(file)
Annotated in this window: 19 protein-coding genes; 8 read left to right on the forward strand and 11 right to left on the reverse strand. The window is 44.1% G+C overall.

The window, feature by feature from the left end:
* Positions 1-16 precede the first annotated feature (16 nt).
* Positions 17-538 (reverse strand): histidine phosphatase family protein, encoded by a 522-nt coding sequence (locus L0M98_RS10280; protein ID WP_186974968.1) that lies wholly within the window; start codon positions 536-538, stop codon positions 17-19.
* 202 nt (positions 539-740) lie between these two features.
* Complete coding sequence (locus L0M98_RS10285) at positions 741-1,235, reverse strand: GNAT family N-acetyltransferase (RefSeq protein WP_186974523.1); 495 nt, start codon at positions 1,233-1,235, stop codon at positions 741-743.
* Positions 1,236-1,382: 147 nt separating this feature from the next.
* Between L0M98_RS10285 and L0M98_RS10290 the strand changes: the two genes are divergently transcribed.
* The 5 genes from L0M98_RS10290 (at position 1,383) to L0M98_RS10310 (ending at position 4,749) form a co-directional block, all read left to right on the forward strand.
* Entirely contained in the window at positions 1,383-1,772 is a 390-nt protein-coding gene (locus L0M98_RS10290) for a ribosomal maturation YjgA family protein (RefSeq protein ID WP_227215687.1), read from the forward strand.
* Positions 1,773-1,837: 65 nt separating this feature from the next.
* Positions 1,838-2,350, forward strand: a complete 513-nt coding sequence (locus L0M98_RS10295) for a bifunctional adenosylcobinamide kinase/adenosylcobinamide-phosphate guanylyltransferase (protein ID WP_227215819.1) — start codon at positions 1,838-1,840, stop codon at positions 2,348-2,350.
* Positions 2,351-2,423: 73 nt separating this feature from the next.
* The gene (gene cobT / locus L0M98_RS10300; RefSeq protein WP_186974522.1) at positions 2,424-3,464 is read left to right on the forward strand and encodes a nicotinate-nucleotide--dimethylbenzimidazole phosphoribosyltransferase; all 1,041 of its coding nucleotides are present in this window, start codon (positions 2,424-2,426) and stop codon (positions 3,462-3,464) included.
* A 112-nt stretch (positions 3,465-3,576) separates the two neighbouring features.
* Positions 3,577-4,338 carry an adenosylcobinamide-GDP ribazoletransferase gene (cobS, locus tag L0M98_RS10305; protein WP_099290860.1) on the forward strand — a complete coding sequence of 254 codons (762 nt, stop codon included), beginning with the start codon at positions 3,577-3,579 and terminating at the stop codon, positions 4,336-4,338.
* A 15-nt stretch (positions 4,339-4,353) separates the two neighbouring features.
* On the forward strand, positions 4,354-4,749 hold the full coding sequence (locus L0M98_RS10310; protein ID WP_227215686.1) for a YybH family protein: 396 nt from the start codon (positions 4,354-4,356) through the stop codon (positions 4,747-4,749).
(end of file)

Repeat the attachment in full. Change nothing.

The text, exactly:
Annotated in this window: 19 protein-coding genes; 8 read left to right on the forward strand and 11 right to left on the reverse strand. The window is 44.1% G+C overall.

The window, feature by feature from the left end:
* Positions 1-16 precede the first annotated feature (16 nt).
* Positions 17-538 (reverse strand): histidine phosphatase family protein, encoded by a 522-nt coding sequence (locus L0M98_RS10280; protein ID WP_186974968.1) that lies wholly within the window; start codon positions 536-538, stop codon positions 17-19.
* 202 nt (positions 539-740) lie between these two features.
* Complete coding sequence (locus L0M98_RS10285) at positions 741-1,235, reverse strand: GNAT family N-acetyltransferase (RefSeq protein WP_186974523.1); 495 nt, start codon at positions 1,233-1,235, stop codon at positions 741-743.
* Positions 1,236-1,382: 147 nt separating this feature from the next.
* Between L0M98_RS10285 and L0M98_RS10290 the strand changes: the two genes are divergently transcribed.
* The 5 genes from L0M98_RS10290 (at position 1,383) to L0M98_RS10310 (ending at position 4,749) form a co-directional block, all read left to right on the forward strand.
* Entirely contained in the window at positions 1,383-1,772 is a 390-nt protein-coding gene (locus L0M98_RS10290) for a ribosomal maturation YjgA family protein (RefSeq protein ID WP_227215687.1), read from the forward strand.
* Positions 1,773-1,837: 65 nt separating this feature from the next.
* Positions 1,838-2,350, forward strand: a complete 513-nt coding sequence (locus L0M98_RS10295) for a bifunctional adenosylcobinamide kinase/adenosylcobinamide-phosphate guanylyltransferase (protein ID WP_227215819.1) — start codon at positions 1,838-1,840, stop codon at positions 2,348-2,350.
* Positions 2,351-2,423: 73 nt separating this feature from the next.
* The gene (gene cobT / locus L0M98_RS10300; RefSeq protein WP_186974522.1) at positions 2,424-3,464 is read left to right on the forward strand and encodes a nicotinate-nucleotide--dimethylbenzimidazole phosphoribosyltransferase; all 1,041 of its coding nucleotides are present in this window, start codon (positions 2,424-2,426) and stop codon (positions 3,462-3,464) included.
* A 112-nt stretch (positions 3,465-3,576) separates the two neighbouring features.
* Positions 3,577-4,338 carry an adenosylcobinamide-GDP ribazoletransferase gene (cobS, locus tag L0M98_RS10305; protein WP_099290860.1) on the forward strand — a complete coding sequence of 254 codons (762 nt, stop codon included), beginning with the start codon at positions 3,577-3,579 and terminating at the stop codon, positions 4,336-4,338.
* A 15-nt stretch (positions 4,339-4,353) separates the two neighbouring features.
* On the forward strand, positions 4,354-4,749 hold the full coding sequence (locus L0M98_RS10310; protein ID WP_227215686.1) for a YybH family protein: 396 nt from the start codon (positions 4,354-4,356) through the stop codon (positions 4,747-4,749).